WINCHESTER — The apple harvest began a few weeks early this year, but area growers aren’t complaining.
This is a year to savor.
Good crops in Frederick and Clarke counties, coupled with large-scale damage to orchards in other states, should make this year’s harvest one of the most profitable ever as buyers compete for fewer apples.
“You can’t make applesauce out of air,” said a pleased Bev Byrd, Clarke County’s last major apple grower.
It’s all welcome news to area orchardists such as John Marker of Marker-Miller Orchards and Farm Market in Frederick County.
Selling apples has been a roughly break-even affair the past 15 years, Marker said as he drove his truck through his 225 acres of orchards just south of Opequon.
He’ll do better than break even this year.
A special year
Other states’ losses are proving to be local apple growers’ gain.
Orchards in New York, Michigan and North Carolina were hit hard by below-freezing nights in April which devastated buds that had formed during a rare hot- weather stretch in the previous month.
Michigan, for example, usually produces 23 million bushels of apples annually. This year, the harvest is expected to bring in just 3 million bushels.
New York, the second-ranking apple-producing state after Washington, is expecting to see its crop roughly cut in half, Marker said.
And while Washington’s production is expected to be up, it is too costly for buyers to transport apples from the Pacific Northwest to the eastern United States, according to Diane Kearns, treasurer of Winchester-based Fruit Hill Orchard Inc.
Buds in the northern Shenandoah Valley also bloomed early, but the trees survived a spring cold snap relatively unscathed.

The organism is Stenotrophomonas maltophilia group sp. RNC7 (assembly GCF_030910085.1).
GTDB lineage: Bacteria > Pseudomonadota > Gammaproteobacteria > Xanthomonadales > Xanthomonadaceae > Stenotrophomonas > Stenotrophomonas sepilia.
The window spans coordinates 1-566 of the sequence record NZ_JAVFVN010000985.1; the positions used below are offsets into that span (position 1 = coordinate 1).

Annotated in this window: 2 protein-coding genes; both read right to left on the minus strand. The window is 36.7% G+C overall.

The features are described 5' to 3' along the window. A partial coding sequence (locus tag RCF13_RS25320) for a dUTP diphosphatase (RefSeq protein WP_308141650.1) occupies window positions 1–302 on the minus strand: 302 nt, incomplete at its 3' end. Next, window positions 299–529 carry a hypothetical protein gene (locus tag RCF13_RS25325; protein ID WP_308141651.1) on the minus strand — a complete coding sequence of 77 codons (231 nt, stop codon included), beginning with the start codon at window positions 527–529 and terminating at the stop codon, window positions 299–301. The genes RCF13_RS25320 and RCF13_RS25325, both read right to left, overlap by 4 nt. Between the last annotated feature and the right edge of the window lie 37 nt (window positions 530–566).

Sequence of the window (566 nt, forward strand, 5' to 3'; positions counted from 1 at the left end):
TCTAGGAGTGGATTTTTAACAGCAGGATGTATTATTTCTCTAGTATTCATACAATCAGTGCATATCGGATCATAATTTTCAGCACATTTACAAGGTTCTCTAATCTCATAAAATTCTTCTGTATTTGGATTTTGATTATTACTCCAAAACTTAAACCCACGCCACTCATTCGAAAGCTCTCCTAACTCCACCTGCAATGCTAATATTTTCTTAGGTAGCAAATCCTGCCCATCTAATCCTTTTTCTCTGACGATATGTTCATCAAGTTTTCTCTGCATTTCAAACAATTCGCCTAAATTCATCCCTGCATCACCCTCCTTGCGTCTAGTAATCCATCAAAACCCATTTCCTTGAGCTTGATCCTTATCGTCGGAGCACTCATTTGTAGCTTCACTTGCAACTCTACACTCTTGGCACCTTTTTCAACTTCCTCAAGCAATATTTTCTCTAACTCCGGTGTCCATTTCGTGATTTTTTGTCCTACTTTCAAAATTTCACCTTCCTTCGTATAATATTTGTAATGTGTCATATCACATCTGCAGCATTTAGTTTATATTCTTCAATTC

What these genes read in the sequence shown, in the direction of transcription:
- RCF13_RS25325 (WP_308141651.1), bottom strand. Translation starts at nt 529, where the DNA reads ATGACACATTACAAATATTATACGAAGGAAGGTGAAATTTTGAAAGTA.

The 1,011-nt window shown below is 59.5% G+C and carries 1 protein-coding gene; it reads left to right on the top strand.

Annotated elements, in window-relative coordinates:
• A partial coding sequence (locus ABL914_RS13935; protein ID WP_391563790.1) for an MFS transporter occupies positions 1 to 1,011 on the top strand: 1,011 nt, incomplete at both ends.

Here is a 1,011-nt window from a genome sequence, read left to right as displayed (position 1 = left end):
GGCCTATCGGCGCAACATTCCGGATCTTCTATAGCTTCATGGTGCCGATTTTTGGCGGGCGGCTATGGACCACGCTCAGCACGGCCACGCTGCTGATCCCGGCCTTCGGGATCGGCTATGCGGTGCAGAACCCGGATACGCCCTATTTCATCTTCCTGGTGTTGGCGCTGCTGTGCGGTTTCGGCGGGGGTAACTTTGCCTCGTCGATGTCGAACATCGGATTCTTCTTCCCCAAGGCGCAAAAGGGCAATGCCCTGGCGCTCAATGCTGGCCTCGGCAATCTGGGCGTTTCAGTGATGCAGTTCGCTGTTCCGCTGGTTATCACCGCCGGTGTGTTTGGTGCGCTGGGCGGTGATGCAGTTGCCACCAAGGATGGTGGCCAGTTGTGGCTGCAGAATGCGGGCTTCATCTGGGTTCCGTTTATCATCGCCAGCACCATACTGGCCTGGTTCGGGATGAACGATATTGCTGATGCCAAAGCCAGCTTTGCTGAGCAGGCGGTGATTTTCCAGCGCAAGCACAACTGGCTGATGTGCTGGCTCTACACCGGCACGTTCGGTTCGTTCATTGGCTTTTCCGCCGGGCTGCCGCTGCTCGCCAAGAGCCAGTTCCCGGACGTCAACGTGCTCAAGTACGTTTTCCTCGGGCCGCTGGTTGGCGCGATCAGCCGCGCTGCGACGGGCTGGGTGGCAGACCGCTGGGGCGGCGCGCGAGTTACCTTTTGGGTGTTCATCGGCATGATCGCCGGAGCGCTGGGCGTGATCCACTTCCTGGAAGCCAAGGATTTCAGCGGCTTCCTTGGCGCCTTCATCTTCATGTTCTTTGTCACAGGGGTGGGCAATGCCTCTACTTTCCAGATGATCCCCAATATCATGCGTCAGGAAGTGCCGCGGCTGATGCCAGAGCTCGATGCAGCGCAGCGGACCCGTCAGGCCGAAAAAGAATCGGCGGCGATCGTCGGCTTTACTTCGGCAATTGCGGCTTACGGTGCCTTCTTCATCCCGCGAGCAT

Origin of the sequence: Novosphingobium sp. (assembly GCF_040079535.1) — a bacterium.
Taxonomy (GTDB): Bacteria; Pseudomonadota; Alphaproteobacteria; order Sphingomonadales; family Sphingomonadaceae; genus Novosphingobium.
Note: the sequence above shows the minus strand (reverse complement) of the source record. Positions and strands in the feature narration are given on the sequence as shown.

That means Virginia — the country’s No. 5 apple producer — is a top spot for buyers scrambling to shore up their supply of apples — and they’re offering dramatically higher prices to do so.
Local growers don’t mind the attention at all.
“It’s a year of firsts,” Byrd said. “[It was] the first time they bloomed in March, and it’s the best year ever financially.”
Byrd is anticipating 85,000 bushels from his 200 acres — a roughly 120 percent increase compared to the last three years, he said.
The prices are even better.
He said in a typical year he will receive 8 or 9 cents per pound.
This year he’s expecting 25 cents.
The prices are expected to be “off the charts,” Kearns said.
Fruit Hill plans to harvest about 1.1 million bushels from the 3,000-plus acres the company owns or manages.
Kearns said almost every buyer is courting Fruit Hill for its apples, but the company plans to sell most of its crop to Winchester-based National Fruit Product Co. — although she was unsure about the prices National Fruit is offering.
David Gum, National Fruit president, did not reply to a request for comment.
Applesauce and juice
The majority of apples grown in Virginia are sold to processors who produce applesauce or juice — 73 percent in 2011 and 65 percent in 2010, according to the National Agricultural Statistics Service (NASS) field office in Richmond.
Three companies typically buy apples from local growers — Mount Jackson-based Bowman Apple Products, National Fruit and Peach Glen, Pa.-based Knouse, Kearns said.
Marker plans to sell to Knouse, as he usually does — even though the prices may be slightly lower than other offers.
“It’s a co-op,” he said. “We’re a member.”
Depending on the size and variety of the apple, Knouse is offering 8 to 12 cents per pound as an advance. The cooperative then doubles that amount and spreads the payments from January to June.
Although Byrd has sold to Knouse for the past six years, this year he plans to switch to Mott’s, a member of the Dr Pepper Snapple Group.